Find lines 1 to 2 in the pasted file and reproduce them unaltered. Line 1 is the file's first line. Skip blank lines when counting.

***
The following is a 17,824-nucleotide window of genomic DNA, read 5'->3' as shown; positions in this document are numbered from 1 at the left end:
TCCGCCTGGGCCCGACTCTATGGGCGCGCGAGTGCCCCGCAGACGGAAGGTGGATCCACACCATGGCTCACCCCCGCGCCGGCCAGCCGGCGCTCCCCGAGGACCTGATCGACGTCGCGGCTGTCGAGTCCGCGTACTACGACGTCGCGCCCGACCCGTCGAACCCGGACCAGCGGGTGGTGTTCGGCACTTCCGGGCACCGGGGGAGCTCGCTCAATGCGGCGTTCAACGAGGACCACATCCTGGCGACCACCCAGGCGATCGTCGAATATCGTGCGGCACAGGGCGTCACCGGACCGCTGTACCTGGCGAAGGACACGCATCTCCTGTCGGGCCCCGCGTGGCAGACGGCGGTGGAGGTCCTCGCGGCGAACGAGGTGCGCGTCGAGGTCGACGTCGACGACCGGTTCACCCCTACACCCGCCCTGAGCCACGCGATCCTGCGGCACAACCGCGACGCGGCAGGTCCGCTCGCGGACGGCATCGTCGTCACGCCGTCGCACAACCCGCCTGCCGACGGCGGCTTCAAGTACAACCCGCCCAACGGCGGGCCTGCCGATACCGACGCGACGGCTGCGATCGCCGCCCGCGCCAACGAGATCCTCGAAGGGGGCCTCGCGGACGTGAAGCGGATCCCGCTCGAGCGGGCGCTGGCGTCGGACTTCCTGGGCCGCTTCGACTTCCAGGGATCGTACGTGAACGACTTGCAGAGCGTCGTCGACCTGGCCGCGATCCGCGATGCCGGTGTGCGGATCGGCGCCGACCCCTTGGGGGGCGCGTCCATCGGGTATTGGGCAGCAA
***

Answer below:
The following is a 17,824-nucleotide window of genomic DNA, read 5'->3' as shown; positions in this document are numbered from 1 at the left end:
TCCGCCTGGGCCCGACTCTATGGGCGCGCGAGTGCCCCGCAGACGGAAGGTGGATCCACACCATGGCTCACCCCCGCGCCGGCCAGCCGGCGCTCCCCGAGGACCTGATCGACGTCGCGGCTGTCGAGTCCGCGTACTACGACGTCGCGCCCGACCCGTCGAACCCGGACCAGCGGGTGGTGTTCGGCACTTCCGGGCACCGGGGGAGCTCGCTCAATGCGGCGTTCAACGAGGACCACATCCTGGCGACCACCCAGGCGATCGTCGAATATCGTGCGGCACAGGGCGTCACCGGACCGCTGTACCTGGCGAAGGACACGCATCTCCTGTCGGGCCCCGCGTGGCAGACGGCGGTGGAGGTCCTCGCGGCGAACGAGGTGCGCGTCGAGGTCGACGTCGACGACCGGTTCACCCCTACACCCGCCCTGAGCCACGCGATCCTGCGGCACAACCGCGACGCGGCAGGTCCGCTCGCGGACGGCATCGTCGTCACGCCGTCGCACAACCCGCCTGCCGACGGCGGCTTCAAGTACAACCCGCCCAACGGCGGGCCTGCCGATACCGACGCGACGGCTGCGATCGCCGCCCGCGCCAACGAGATCCTCGAAGGGGGCCTCGCGGACGTGAAGCGGATCCCGCTCGAGCGGGCGCTGGCGTCGGACTTCCTGGGCCGCTTCGACTTCCAGGGATCGTACGTGAACGACTTGCAGAGCGTCGTCGACCTGGCCGCGATCCGCGATGCCGGTGTGCGGATCGGCGCCGACCCCTTGGGGGGCGCGTCCATCGGGTATTGGGCAGCAA